Now there’s an ubiquitous phrase on the Plains: we excel at “putting down roots”…Growing up in Kansas there is quite the opposite idea. Less so roots and more so treacherous vines.

By Jeromiah Taylor


For weeks at a time, I get a word stuck in my teeth. A shard that slices — pit and the pendulum style — a new wound of attention. I might as well tell you, on the off-chance my confession dislodges it, that the word of the moment is topography.

Recent selections from my journal attest. Nov. 4 offers this cinematic musing:

…thinking about the shifting landscapes between the Osage Plains, the Oklahoma Panhandle, eastern Colorado, and northern New Mexico. Black to red to ochre soil and always the topography rippling out forever.

Or on Nov. 22:

As a little boy I would trace the folds of my bedsheets with my eyes and fantasize the rippling cotton was a dainty topography – built to the scale of my Godzilla aspirations. Surveying the woven vista I could finally grasp the long-perspective that I craved.

I think it likely this preoccupation with novel words is a holdover from my teacher’s pet days. Getting drunk on the sheer savory mouth-feel of speech. Like my middle school classmate, the girl who kept a list of “happy words” — meaning words that she found sonically pleasing, regardless of their meaning. As I recall, sciatica made the list.

Though the current phase, topography, enjoys unusual longevity. A certain hypnotic power that extracts memory like ore, leaving me riddled. The word beckons me to explore this warren of tunnels, as if I could step into myself. It isn’t implausible, really, that a child with a child’s imagination, especially one born and raised in Wichita, Kansas, could see the surface of the Earth in his bedsheets. This land is a harsh instructor of nuance. A child prone to boredom, stuck in a car for hours, must strain every muscle of focus, scrutiny, adoration, and most of all, desperation, to discern any diversion in the Plains. There’s a certain doom. If you have ever driven, alone, on a two-lane highway, straight into the horizon, with not a thing in sight to break your view of where you think you’re going — there’s a certain doom. The more space you have, the smaller you know yourself to be, consider a child with “Godzilla aspirations” — that is a child trying to get a grip on things, that is a child trying to invert the proportions he knows best.


Months ago, I ate lunch with a friend. She was born and raised in Wichita, but has lived in St. Louis, and now New Jersey since graduating college. This friend, my dearest, brought along her fiancée, who’d I’d yet to meet, and I brought my boyfriend. We ate at a taco place on the south side, and talked about the things young people talk about. Notably, the idea of “what is next”. The prospect of my boyfriend and I’s relocation cropped up. He said he wanted to maybe go bigger, but still Midwestern. I said “I wanna stay on the plains.” The fiancée, who is from Ohio, asked what the difference was.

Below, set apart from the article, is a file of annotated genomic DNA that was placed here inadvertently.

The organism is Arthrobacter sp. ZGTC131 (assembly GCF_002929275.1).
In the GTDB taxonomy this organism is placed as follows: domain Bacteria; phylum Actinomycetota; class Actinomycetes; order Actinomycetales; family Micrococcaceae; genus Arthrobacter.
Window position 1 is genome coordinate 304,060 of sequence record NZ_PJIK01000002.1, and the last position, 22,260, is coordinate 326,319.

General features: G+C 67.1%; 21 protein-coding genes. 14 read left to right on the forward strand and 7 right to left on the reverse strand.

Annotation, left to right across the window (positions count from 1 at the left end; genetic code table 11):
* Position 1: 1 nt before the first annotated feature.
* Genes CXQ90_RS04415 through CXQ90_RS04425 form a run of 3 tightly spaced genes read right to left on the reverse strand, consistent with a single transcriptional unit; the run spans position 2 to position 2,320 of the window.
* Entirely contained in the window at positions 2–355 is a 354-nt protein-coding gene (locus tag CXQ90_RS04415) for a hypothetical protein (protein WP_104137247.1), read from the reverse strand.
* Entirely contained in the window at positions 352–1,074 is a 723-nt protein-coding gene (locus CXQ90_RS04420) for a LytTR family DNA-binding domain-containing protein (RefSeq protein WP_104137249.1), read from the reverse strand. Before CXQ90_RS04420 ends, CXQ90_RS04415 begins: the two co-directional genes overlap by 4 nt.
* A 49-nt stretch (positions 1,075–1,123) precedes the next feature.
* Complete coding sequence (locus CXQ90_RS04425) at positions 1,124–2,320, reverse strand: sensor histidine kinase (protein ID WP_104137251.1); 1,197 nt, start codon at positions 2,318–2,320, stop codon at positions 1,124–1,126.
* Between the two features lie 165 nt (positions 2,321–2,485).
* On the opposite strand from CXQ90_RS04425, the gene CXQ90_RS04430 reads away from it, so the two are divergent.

I can’t remember what I said, but I’m sure it was inarticulate. In fact, this essay is a partial, and quite belated response. After I tried and failed to outline our ecoregional differences, the pair commiserated on their journey over and down.

“It was so flat and open”, said the fiancée.

“Even though I grew up here, after being away for a while, looking out and seeing nothing but land and sky was suffocating,” said my friend.

Months later, I read My Ántonia for the first time. And there it was, right in the first chapter; my friend’s suffocation and my own doom. Jim’s very first impression of Nebraska reads:

“There was nothing but land: not a country at all, but the material out of which countries are made…I had the feeling that the world was left behind, that we had gone over the edge of it, and were outside man’s jurisdiction. I had never before looked up at the sky when there was not a familiar mountain ridge against it. But this was the complete dome of heaven, all there was of it. I did not believe that my dead mother and father were watching me from up there…I had left even their spirits behind me…Between that earth and that sky I felt erased, blotted out. I did not say my prayers that night: here, I felt, what would be would be.”

“What will be will be”, a succinct summary of a peculiar fatalism which thrives on the plains. Tracy Letts’ Pulitzer and Tony Award winning play, August Osage County, offers another expression of that fatalism; its character Barbara, tells her husband: “This is the Plains: a state of mind, right, some spiritual affliction, like the Blues.”